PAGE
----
Dennis Perusso • Patrícia Vieira Gorgonio • Fernanda Alves Ferrante • Jefferson Kiyoshi Segalla Mizutani • Karen Florio Mediotti • Leonardo Emerson Duque Salas • Patrícia Coimbra Silva • Patrícia da Silva Oliveira
Vapotherm does not practice medicine or provide medical services or advice. Vapotherm’s high velocity therapy is a tool for treating respiratory distress. Although individual results may vary, Vapotherm believes this case study is an example of the clinical benefit Vapotherm’s high velocity therapy can have in an emergency department setting.
Pediatric respiratory emergencies are among the most frequent causes of hospital admission1,3. This is why early recognition and immediate treatment are essential in preventing cardiorespiratory arrest.
On an afternoon in April of 2017, a couple brought their 10-month-old daughter to the emergency room of a 638-bed hospital in São Paulo, Brazil. They reported that the child was experiencing respiratory distress and had been diagnosed with bronchiolitis at a different medical facility two days prior. Based on the parents’ report, the child had experienced an onset of symptoms four days prior, indicating that the patient might be experiencing severe bronchiolitis symptoms.
The patient was agitated and tearful, with clear and visible signs of acute respiratory failure such as sweating, tachypnea, use of accessory musculature, paradoxical breathing with intense use of abdominal musculature, retractions, nasal flaring and hypoxemia with a cutaneous pallor. Her vital signs upon admission to the emergency department (ED) showed distress, with a respiratory rate of 85bpm, pulse oxygen saturation at 72% in ambient air (FiO2 21%), heart rate at 192bpm, blood pressure 105×72 mmHg, a body temperature of 38.3°C, and capillary filling time greater than 3 seconds showing lacy skin, indicating a poor perfusion.
Treatment and Response
After five minutes of assessing the patient and establishing the seriousness of the case, the medical team suggested intubation rather than NIV or CPAP. However, the physiotherapy team suggested placing the patient on Vapotherm high velocity therapy, trying to avoid the intubation as well as a possible respiratory arrest and consequent cardiac arrest.
After approximately six minutes in the ED, the physiotherapy team initiated high velocity therapy via Precision Flow®; Vapotherm® pediatric cannula.
We calculated the flow needed to be between 10 and 20 L/min, based on the patient’s weight and work of breathing. We started with a flow of 10L/min and after five minutes of acclimation, we gradually raised it to 15 L/min. We started with a FiO2 of 100% and reduced it by 40% within approximately 40 minutes. The device was set at 36°C the entire time. The patient experienced improvement in the signs of acute respiratory distress within the first ten minutes of being placed on high velocity therapy. The respiratory rate fell by approximately 50% and the patient showed a reduction of dyspnea, improvement of oxygen saturation (97% with FiO2=45%), improvement of cyanosis signs and hypoxemia. The patient reached a full reversal of acute respiratory distress within one hour of her arrival in ED. After one hour and 30 minutes the patient was already stabilized, calm and wanting to feed. Based on the patient’s stable condition, feeding was authorized, but the patient was maintained on high velocity therapy during feeding. Her score number of 1 in the emergency severity index—which was considered severe enough for ICU admission—became a 4 after two hours on high velocity therapy. She was admitted to a pediatric ward and hospitalized for approximately 4 days. This duration encompassed the whole symptomatic cycle of bronchiolitis so that we could ensure that she did not decompensate upon discharge.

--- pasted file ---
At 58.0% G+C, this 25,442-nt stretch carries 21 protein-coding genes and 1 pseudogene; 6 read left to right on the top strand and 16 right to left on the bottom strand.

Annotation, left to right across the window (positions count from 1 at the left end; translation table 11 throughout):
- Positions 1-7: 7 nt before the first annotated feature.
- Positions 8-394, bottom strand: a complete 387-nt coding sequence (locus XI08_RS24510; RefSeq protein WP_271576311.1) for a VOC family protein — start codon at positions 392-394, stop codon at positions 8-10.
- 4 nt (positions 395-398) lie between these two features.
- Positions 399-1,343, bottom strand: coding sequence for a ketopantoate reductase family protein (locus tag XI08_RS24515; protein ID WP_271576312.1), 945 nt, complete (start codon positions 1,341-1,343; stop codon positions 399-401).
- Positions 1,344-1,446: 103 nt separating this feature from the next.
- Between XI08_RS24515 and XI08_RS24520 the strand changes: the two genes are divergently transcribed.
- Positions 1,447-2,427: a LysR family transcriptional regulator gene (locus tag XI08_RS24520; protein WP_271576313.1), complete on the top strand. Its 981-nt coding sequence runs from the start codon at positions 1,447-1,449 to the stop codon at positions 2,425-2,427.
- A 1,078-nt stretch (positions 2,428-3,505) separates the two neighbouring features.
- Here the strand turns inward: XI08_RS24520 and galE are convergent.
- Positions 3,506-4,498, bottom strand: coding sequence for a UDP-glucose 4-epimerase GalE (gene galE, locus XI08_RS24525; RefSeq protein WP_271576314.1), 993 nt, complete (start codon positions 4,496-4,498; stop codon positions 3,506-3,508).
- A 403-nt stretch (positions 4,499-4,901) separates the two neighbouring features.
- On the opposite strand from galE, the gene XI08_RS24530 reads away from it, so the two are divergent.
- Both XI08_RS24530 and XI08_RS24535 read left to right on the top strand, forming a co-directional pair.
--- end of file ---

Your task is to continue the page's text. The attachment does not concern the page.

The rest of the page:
We believe that the key to this patient’s success as well as similar results we’ve seen in our ED, is due not only to a highly trained team, but to high velocity therapy. As determined by MILLER & COLS in 2016, the technology enables respiratory muscle relief and reduces work of breathing, while the rapid flushing of CO2 from the extrathoracic dead space results in improved physiologic ventilation outcomes.
The ventilatory support along with the oxygenation that the technology provided through humidified and comfortable gas delivery contributed to the positive outcomes in this case.
This case report describes the effective use of high velocity therapy in the management of acute bronchiolitis in a small child. The rapid application of high velocity therapy appeared to effectively manage the acute respiratory distress demonstrated by the patient, who would likely otherwise been intubated and placed on mechanical ventilation. This case report is consistent with other experience within this hospital, in management of acute respiratory distress among such pediatric patients, suggesting a safe and effective alternative management tool.
We believe that this technology may prevent the use of invasive mechanical ventilation and ICU admission. It is important to note that we have experienced similar results repeatedly, not only in this case, but in all similar cases so far.
 McDermott KW, Stocks C, Freeman W. Overview of Pediatric Emergency Department Visits, 2015. HCUP Statistical Brief #242. August 2018. Agency for Healthcare Research and Quality, Rockville MD. https://www.hcup-us.ahrq.gov/reports/statbriefs/sb242-Pediatric-ED-Visits-2015.pdf.
 Miller TL, Saberi B, Saberi S. Computational fluid dynamics modeling of extrathoracic airway flush: evaluation of high flow nasal cannula design elements. J Pulmon Respir Med. 2016;6:376.
 Rotta A, Wiryawan B. Respiratory Emergencies in Children. Respiratory Care. 2003;48:3.